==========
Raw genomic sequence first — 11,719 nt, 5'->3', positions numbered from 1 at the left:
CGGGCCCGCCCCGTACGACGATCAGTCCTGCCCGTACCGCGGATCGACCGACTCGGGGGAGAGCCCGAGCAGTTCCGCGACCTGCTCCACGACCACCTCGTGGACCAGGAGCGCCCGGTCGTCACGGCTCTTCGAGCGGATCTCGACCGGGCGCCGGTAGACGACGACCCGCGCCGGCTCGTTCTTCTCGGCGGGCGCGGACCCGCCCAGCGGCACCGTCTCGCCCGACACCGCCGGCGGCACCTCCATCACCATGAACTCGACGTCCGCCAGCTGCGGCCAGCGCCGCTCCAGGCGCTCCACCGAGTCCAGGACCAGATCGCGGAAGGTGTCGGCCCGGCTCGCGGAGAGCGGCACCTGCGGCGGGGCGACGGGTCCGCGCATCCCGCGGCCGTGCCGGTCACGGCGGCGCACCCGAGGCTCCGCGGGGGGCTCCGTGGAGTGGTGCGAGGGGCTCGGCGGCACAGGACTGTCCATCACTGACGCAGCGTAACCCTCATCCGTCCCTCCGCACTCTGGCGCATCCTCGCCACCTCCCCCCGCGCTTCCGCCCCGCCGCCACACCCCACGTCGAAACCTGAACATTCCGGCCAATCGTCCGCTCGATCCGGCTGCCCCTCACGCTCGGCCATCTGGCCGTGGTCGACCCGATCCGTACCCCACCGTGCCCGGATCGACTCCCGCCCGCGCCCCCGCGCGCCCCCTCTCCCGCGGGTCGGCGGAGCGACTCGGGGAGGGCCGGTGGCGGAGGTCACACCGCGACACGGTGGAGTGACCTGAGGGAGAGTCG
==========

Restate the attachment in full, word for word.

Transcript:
Raw genomic sequence first — 11,719 nt, 5'->3', positions numbered from 1 at the left:
CGGGCCCGCCCCGTACGACGATCAGTCCTGCCCGTACCGCGGATCGACCGACTCGGGGGAGAGCCCGAGCAGTTCCGCGACCTGCTCCACGACCACCTCGTGGACCAGGAGCGCCCGGTCGTCACGGCTCTTCGAGCGGATCTCGACCGGGCGCCGGTAGACGACGACCCGCGCCGGCTCGTTCTTCTCGGCGGGCGCGGACCCGCCCAGCGGCACCGTCTCGCCCGACACCGCCGGCGGCACCTCCATCACCATGAACTCGACGTCCGCCAGCTGCGGCCAGCGCCGCTCCAGGCGCTCCACCGAGTCCAGGACCAGATCGCGGAAGGTGTCGGCCCGGCTCGCGGAGAGCGGCACCTGCGGCGGGGCGACGGGTCCGCGCATCCCGCGGCCGTGCCGGTCACGGCGGCGCACCCGAGGCTCCGCGGGGGGCTCCGTGGAGTGGTGCGAGGGGCTCGGCGGCACAGGACTGTCCATCACTGACGCAGCGTAACCCTCATCCGTCCCTCCGCACTCTGGCGCATCCTCGCCACCTCCCCCCGCGCTTCCGCCCCGCCGCCACACCCCACGTCGAAACCTGAACATTCCGGCCAATCGTCCGCTCGATCCGGCTGCCCCTCACGCTCGGCCATCTGGCCGTGGTCGACCCGATCCGTACCCCACCGTGCCCGGATCGACTCCCGCCCGCGCCCCCGCGCGCCCCCTCTCCCGCGGGTCGGCGGAGCGACTCGGGGAGGGCCGGTGGCGGAGGTCACACCGCGACACGGTGGAGTGACCTGAGGGAGAGTCG